Hello, I’m Robert Wilkie, Secretary of the Department of Veterans Affairs. I’m honored to help celebrate Women’s History Month, pay tribute to women Veterans, and thank our VA women Veteran employees.

Women’s history and VA history are inextricably linked. In 1867, Emma Miller was appointed as the first woman employee of what would become VHA, when she was appointed as matron of the National Home for Disabled Volunteer Soldiers in Dayton, Ohio. In 1890, the National Homes hired its first teams of women nurses, and two years later, Congress authorized the first Federal benefits for women—Union nurses during the Civil War.

By 1942, Edith Nourse Rogers – the first Congresswomen from New England, introduced the bill establishing the Women’s Army Auxiliary Corps. In 1944, she helped draft and co-sponsor the first G.I. Bill. Our Medical Center in Bedford, Mass., is named in her honor. In 1944, fight-nurse Lt. Aleda Lutz – second woman recipient of the Distinguished Flying Cross – died over France while transporting 15 wounded. In her honor, we have the Aleda E. Lutz VA Medical Center in Saginaw, Mich. In 1946, Dr. Margaret Craghill – the Army’s first woman doctor – became VA’s first chief medical consultant on women Veterans’ care and helped select VA’s first team of women doctors. In 1962, neuro-psychiatrist Dr. Valerija Raulinaitis became VA’s first woman hospital Chief of Staff, and by 1971 the first woman hospital director. And just 5 years ago, in 2015, the US Air Force Academy recognized former VA Under Secretary for Benefits Allison Hickey for achievement with its Character and Leadership Award. She was among the very first women to attend the Air Force Academy in the Class of 1980.

Today, women Veterans comprise about 10% of the Veterans we serve. That number will only increase as women are now about 20% of our military force. 41% of all women Veterans are enrolled with VA for care, and that number is increasing.

At today’s VA

Here at VA, women serve as our Chief of Staff, lead our modernization, benefit appeals, customer service and accountability offices, and our Center for Women Veterans. In fact, 60% of the VA workforce are women, and nearly one-third of them are Veterans! Our goal at VA is to be the place where women who have proudly served their country receive excellent care in a safe, sensitive climate where they feel at home. We’re making progress toward that goal, but we have more work to do. We can’t rest until all women Veterans feel safe knowing they will receive equitable, high-quality care and service in every corner of VA. It is up to all of us to warmly welcome women Veterans and to spread the word about the benefits and services they have earned. Together we can make a difference in the lives of our women Veterans.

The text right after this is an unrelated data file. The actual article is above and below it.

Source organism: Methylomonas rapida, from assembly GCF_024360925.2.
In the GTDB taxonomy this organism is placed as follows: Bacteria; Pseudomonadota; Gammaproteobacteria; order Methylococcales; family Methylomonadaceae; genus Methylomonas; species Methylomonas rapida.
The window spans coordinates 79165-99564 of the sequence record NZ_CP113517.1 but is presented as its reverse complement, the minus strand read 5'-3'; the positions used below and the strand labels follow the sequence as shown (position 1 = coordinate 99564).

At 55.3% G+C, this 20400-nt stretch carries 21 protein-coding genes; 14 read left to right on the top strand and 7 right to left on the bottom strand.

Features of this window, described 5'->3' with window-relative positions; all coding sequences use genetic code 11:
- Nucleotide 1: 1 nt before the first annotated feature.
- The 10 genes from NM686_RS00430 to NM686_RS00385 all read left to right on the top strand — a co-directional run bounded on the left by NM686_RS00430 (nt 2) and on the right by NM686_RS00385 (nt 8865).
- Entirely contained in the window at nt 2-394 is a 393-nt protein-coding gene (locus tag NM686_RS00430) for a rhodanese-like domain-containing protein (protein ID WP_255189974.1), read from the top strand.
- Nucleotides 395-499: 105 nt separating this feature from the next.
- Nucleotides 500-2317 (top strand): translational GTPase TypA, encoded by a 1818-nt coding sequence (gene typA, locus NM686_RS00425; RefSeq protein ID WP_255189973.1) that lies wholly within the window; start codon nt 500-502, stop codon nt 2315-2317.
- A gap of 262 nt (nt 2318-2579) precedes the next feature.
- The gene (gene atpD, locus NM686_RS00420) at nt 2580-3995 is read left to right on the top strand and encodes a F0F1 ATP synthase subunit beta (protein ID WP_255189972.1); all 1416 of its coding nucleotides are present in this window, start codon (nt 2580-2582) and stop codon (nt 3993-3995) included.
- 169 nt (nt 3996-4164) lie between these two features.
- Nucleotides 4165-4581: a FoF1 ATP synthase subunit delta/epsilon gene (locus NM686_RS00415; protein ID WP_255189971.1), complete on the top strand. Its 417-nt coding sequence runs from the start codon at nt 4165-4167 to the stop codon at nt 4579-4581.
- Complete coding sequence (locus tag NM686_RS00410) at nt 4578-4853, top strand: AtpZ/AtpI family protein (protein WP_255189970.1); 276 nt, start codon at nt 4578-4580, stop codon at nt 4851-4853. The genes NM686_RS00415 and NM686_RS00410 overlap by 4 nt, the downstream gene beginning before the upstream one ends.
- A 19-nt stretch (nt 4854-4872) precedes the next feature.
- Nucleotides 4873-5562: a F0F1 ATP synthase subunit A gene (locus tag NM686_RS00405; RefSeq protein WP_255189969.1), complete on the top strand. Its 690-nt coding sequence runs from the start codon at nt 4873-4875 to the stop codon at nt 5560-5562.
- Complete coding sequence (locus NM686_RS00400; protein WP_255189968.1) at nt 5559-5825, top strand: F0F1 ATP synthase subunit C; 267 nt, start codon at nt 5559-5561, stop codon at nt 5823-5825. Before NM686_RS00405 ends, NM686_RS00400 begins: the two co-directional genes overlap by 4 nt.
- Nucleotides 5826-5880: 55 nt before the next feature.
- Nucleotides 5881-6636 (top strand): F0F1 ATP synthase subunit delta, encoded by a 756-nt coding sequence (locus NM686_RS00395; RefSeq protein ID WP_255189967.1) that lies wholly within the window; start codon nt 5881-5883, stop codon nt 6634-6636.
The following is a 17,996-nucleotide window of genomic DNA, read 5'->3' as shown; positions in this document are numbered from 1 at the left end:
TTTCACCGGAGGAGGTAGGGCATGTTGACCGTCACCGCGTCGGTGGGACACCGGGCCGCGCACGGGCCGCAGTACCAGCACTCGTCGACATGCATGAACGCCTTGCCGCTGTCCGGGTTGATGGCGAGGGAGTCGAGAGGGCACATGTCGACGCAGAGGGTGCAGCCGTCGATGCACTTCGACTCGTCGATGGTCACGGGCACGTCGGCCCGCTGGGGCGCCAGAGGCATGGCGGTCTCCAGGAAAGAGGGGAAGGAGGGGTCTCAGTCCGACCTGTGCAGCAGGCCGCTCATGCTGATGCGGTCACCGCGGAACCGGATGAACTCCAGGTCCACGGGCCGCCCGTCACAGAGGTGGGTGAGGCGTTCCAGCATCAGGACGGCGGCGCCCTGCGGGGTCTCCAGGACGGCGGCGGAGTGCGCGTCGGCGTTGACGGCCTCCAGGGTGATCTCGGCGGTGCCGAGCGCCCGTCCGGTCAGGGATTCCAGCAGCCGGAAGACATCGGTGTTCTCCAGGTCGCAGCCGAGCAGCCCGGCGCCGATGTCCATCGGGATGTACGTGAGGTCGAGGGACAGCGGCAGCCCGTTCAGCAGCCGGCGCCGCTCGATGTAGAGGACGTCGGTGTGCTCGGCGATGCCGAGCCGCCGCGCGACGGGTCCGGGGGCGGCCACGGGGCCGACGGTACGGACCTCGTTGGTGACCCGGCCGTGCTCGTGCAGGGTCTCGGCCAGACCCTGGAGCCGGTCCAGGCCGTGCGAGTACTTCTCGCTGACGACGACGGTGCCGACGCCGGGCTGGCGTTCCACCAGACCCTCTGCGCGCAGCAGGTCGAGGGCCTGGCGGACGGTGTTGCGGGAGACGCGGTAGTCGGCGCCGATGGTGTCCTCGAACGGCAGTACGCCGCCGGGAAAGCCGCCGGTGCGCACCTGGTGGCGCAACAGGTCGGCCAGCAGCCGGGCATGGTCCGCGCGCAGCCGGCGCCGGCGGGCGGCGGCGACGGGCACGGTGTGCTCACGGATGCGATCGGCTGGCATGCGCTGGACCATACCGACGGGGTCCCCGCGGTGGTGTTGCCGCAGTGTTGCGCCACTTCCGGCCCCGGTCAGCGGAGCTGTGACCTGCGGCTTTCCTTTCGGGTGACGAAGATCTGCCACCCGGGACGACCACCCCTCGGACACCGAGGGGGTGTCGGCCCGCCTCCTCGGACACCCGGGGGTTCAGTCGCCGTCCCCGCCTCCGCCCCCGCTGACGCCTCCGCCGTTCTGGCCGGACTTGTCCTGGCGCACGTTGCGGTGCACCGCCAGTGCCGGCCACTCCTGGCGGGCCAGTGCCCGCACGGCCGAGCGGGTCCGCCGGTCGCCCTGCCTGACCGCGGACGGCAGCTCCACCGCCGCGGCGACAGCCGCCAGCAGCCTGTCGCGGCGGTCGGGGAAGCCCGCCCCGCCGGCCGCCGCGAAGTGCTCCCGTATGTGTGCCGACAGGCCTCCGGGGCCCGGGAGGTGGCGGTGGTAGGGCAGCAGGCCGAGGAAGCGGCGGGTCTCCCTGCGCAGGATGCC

To all the women who have worn the uniform, and to our VA women Veteran employees—thank you. Working together, we can ensure that all those who have borne the battle receive the care and benefits they have earned and deserve. Thank you, and let’s work to ensure we have a great Women’s History Month.

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Published on Mar. 11, 2020

Estimated reading time is 2.6 min.

Views to date: 268


  1. Haley Black March 18, 2020 at 3:17 pm

    Thank you for sharing about female empowerment! Always great to see!

  2. Kathy Gallivan March 12, 2020 at 9:43 am

    Looks like you are concerned about being held accountable for your despicable actions against women. It will take far more than words someone else wrote for you to make any woman believe that you see us as equal.

  3. D Keller March 11, 2020 at 7:48 pm

    Is this the same VA Secretary who was accused of trying to dig up dirt on a female House staffer regarding her complaint regarding sexual harassment at the DC VA Hospital?

  4. Joni Hannigan March 11, 2020 at 5:59 pm

    Solid information. Thank you. It is incredible that we still need to be reminded there are women veterans and they are in need of healthcare. We need to step up.

  5. Ralph Michael Miller March 11, 2020 at 4:54 pm

    Having had my picture taken for an ID card at the VA office in Baltimore, Maryland and again at the VA in Mansfield, Ohio I have yet to receive my VA ID card from either of those offices. Just what does it take for VA to provide me a card ?

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